27th Conference on Hurricanes and Tropical Meteorology


Analysis of the 13 July gulf surge event during the 2004 North American Monsoon Experiment

Peter J. Rogers, Colorado State University, Fort Collins, CO; and R. H. Johnson

Gulf surges are disturbances that move northward along the Gulf of California (GoC) frequently advecting cool, moist air from the GoC or eastern tropical Pacific Ocean into the deserts of the southwest United States and northwest Mexico during the North American Monsoon (NAM). Little attention has been given to the dynamics of these disturbances due to the lack of reliable high-resolution data across the NAM region. High temporal and spatial observations collected during the 2004 North American Monsoon Experiment (NAME) are used to investigate the structure and dynamical mechanisms of a significant gulf surge on 13 July. Integrated Sounding Systems (ISSs) deployed along the east coast of the GoC and an enhanced network of rawinsonde sites across the NAM domain are used in this study.

Observations show that the gulf surge occurs amid complex synoptic, mesoscale, and convective environments. Preceded by anomalous warming and a low-level nocturnal stable layer, the surge propagates rapidly up the length of the GoC (~17-22 m/s) and is characterized by sharp anomalous cooling and strengthening of the wind in the lowest 2 km of the atmosphere. The surge arrives along the northern GoC during the early morning hours and causes a deepening of the well-mixed boundary layer. Surface pressures rapidly rise as well. Surge characteristics are best observed at sites along the northern GoC and become increasingly difficult to discern farther south.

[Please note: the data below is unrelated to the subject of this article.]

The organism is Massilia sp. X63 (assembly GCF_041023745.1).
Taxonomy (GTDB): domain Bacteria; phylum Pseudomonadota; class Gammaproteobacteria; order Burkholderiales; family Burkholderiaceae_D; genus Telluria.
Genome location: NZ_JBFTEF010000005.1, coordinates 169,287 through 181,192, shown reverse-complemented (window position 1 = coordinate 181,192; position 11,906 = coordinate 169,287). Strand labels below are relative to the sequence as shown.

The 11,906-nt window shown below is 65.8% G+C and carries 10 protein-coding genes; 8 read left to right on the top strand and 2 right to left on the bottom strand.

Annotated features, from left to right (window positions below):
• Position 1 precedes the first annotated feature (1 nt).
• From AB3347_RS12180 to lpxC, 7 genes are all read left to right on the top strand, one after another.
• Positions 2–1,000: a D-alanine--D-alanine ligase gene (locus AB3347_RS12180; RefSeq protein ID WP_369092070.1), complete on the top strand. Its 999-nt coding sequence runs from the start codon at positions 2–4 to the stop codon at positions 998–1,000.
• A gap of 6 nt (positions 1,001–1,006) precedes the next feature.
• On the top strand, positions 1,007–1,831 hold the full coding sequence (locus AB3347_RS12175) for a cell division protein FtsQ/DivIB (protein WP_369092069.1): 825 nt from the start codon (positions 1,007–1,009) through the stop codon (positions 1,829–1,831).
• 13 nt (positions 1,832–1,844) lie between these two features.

The weight of the evidence presented in this study suggests that the initial surge over the northern gulf may be due to bore-like disturbances that owed their existence to convective downdrafts impinging on the nocturnal inversion over the region. Following these initial pulses, a deeper layer of sharp cooling and strong winds ensued, which likely represents a Kelvin wave-type disturbance. Another possibility is that the leading edge of this Kelvin wave steepened nonlinearly into a bore-like disturbance. The data are not adequate to delineate between these possible mechanisms.

extended abstract  Extended Abstract (1.1M)

wrf recording  Recorded presentation

Session 12C, Special Session: Predictability of the North American monsoon and NAME
Thursday, 27 April 2006, 10:30 AM-12:15 PM, Big Sur

Previous paper  Next paper

Browse or search entire meeting

AMS Home Page